My daughter has turned two years old recently, and has entered full toddler mode. It doesn’t feel like she’s been around that long. On the other hand, I can’t remember not having a little girl around the house. Time to look back a bit.
‘Daddy, make cook!’ my grinning daughter says, pointing to the kitchen.
‘Alright,’ I reply. ‘Do you want some bread?’
‘Bread, yes,’ she says, now grabbing my finger and pulling me toward the kitchen. ‘Make cook!’
At some point in the past, my little girl was a baby half her current size and a quarter of her current weight. Now she’s a toddler with an attitude. She wants things, and she knows how to direct me to do them. I was struck speechless the first time she was trying to open something and told me in a matter-of-fact voice, ‘open. Grab scissors.’
The changes over the past two years have been gradual, but overall, huge. On the plus side, she mostly sleeps through the night these days. On the down side, there’s no rest when she’s awake. She’s climbing, playing, and running until she drops (sometimes literally).
I remember her first year, thinking babies were hard. Now I know, in some ways, talking toddlers are even harder. They call it the terrible twos for a reason. Most likely though, future me will look back at this post and say ‘you thought that was hard?’
‘Do you want bread with chocolate spread? Or with jam?’ I ask from the kitchen.
‘Bread!’ comes the reply. ‘Make cook!’
‘Yes, I’m going to make you some bread,’ I say. ‘Chocolate spread or jam?’
‘Okay, jam it is,’ I say and start smearing. A few minutes later I put down a plate with a slice of jam-covered bread.
An ear-splitting wail fills the room. ‘bread spread!’ bread spread!’
About ten seconds later I’m standing next to a toddler who has thrown herself down on the floor, and is kicking her legs wildly and screaming. Oh, yeah, this is the life.
I love my little girl, don’t get me wrong. She’s cute as a button and everybody loves her – or so I hear. Honest. It’s just that she can be almost unbearably irritating sometimes.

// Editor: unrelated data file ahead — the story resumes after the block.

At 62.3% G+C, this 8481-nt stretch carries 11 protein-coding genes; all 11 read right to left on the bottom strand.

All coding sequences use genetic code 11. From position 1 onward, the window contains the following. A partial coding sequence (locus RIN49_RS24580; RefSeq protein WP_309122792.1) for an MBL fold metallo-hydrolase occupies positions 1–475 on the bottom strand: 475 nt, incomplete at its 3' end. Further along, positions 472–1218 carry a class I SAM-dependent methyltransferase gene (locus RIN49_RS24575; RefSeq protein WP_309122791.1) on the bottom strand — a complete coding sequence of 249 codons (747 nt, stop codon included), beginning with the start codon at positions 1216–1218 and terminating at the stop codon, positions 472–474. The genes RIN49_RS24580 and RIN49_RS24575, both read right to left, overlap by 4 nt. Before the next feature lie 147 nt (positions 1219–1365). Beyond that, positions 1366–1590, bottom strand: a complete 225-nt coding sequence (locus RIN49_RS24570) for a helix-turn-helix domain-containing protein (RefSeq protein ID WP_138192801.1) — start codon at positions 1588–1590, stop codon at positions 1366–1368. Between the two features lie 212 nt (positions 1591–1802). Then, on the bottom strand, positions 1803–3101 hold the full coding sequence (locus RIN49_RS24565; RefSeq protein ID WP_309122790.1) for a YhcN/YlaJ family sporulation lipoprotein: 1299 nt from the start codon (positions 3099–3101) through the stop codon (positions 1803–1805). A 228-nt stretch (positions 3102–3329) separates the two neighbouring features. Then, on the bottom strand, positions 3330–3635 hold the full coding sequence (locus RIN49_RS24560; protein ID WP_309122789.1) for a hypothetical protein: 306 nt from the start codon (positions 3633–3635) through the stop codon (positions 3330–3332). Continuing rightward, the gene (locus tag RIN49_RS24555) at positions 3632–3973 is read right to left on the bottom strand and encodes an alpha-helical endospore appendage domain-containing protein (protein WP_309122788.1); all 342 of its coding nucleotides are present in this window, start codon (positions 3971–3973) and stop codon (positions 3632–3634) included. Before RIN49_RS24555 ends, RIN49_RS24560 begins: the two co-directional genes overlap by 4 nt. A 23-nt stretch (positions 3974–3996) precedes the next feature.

Have you ever tried putting pants on a little girl who’s decided she don’t want no pants? It’s like wrestling with a cat. Every time you get one bloody pant leg on, the other leg twists out of reach, and by the time you get the second in, the first leg has already evacuated the pants again.
Oh, and when you’re finally done, you turn around to fetch her jacket and suddenly there’s a toddler behind you holding up a pair of pants she just pulled off.
So yeah, sometimes I have to put her in the car crying because she really didn’t want to go home. Or she cries when I take her crayons when she’s been drawing on the walls for the third time in five minutes. Or she screams bloody murder when I refuse to watch more Winnie the Pooh with her on the tablet. This is also where it can get very annoying that she can now talk.
Of course, I’m not alone. Now that I have one of my own, I suddenly notice parents hauling around baying toddlers of their own. I stared in amazement at a fellow dad at the daycare having to physically drag his son out of the car, with the boy holding on to the car door for dear life.
Bottom line, two-year-olds are maniacs. Unlike babies and non-talking toddlers though, they’re also mobile and have a very vocal opinion.
And they’re cute as buttons too.
I wipe tears from tiny cheeks. My little girl is in her eating chair, tantrum abated. She’s clutching her stuffed bunny in her free arm. Tantrums always end with screams for her stuffed animals.
She holds out the bunny. I take it from her and she starts in on her bread with jam. She holds out a piece and I dutifully hold the bunny’s face close to the bread, mimicking chewing noises.
My daughter rolls back in her chair, laughing loudly, not a care in the world. She doesn’t know who Trump is, doesn’t yet understand climate change, or war. She just loves it when I mime eating with her stuffed animals, or pretend to make her fly, or a million other things no adult would find funny.
I’ve always hated the phrase ‘you get so much in return’ when referring to children. I still do. It doesn’t matter if it’s true, which I guess it is. You can’t end a discussion with friends who see you work your ass off and wonder why they would ever have any children of their own with the phrase ‘you get so much in return’.
Like I’ve said before, caring for a child is a lot of work. You do get something in return, though. A fresh view on life. A tiny being in your home who can drive you nuts, but who can also be happy for hours with simple things, like a cardboard box. Who comes to the door shouting ‘daddy, daddy!’ when you get back from work.
My daughter reminds me that there are a lot of terrible things in the world, but I don’t have to wallow in them.